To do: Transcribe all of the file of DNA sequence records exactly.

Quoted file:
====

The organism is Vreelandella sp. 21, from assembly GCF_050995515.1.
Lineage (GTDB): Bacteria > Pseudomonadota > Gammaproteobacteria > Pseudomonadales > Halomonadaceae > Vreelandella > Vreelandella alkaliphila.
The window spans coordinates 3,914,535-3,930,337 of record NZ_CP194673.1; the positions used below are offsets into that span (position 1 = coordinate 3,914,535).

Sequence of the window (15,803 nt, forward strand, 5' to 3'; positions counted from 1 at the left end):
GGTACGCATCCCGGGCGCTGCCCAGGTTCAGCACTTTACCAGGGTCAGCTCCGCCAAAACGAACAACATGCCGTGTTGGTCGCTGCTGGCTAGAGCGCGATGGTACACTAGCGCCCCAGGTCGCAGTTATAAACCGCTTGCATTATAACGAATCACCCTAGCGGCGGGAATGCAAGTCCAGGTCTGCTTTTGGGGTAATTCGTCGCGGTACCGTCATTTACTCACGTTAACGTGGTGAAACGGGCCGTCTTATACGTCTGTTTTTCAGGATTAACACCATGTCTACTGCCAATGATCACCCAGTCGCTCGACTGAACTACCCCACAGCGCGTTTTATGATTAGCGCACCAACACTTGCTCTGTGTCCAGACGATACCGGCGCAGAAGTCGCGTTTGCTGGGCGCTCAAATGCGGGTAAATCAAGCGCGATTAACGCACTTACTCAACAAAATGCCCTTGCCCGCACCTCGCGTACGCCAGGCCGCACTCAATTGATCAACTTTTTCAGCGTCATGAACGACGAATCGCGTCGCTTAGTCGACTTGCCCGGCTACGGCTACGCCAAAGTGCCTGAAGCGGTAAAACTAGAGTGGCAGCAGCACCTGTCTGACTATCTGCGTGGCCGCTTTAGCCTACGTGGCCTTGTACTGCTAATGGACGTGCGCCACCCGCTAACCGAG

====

The organism is Vreelandella sp. 21, from assembly GCF_050995515.1.
Lineage (GTDB): Bacteria > Pseudomonadota > Gammaproteobacteria > Pseudomonadales > Halomonadaceae > Vreelandella > Vreelandella alkaliphila.
The window spans coordinates 3,914,535-3,930,337 of record NZ_CP194673.1; the positions used below are offsets into that span (position 1 = coordinate 3,914,535).

Sequence of the window (15,803 nt, forward strand, 5' to 3'; positions counted from 1 at the left end):
GGTACGCATCCCGGGCGCTGCCCAGGTTCAGCACTTTACCAGGGTCAGCTCCGCCAAAACGAACAACATGCCGTGTTGGTCGCTGCTGGCTAGAGCGCGATGGTACACTAGCGCCCCAGGTCGCAGTTATAAACCGCTTGCATTATAACGAATCACCCTAGCGGCGGGAATGCAAGTCCAGGTCTGCTTTTGGGGTAATTCGTCGCGGTACCGTCATTTACTCACGTTAACGTGGTGAAACGGGCCGTCTTATACGTCTGTTTTTCAGGATTAACACCATGTCTACTGCCAATGATCACCCAGTCGCTCGACTGAACTACCCCACAGCGCGTTTTATGATTAGCGCACCAACACTTGCTCTGTGTCCAGACGATACCGGCGCAGAAGTCGCGTTTGCTGGGCGCTCAAATGCGGGTAAATCAAGCGCGATTAACGCACTTACTCAACAAAATGCCCTTGCCCGCACCTCGCGTACGCCAGGCCGCACTCAATTGATCAACTTTTTCAGCGTCATGAACGACGAATCGCGTCGCTTAGTCGACTTGCCCGGCTACGGCTACGCCAAAGTGCCTGAAGCGGTAAAACTAGAGTGGCAGCAGCACCTGTCTGACTATCTGCGTGGCCGCTTTAGCCTACGTGGCCTTGTACTGCTAATGGACGTGCGCCACCCGCTAACCGAG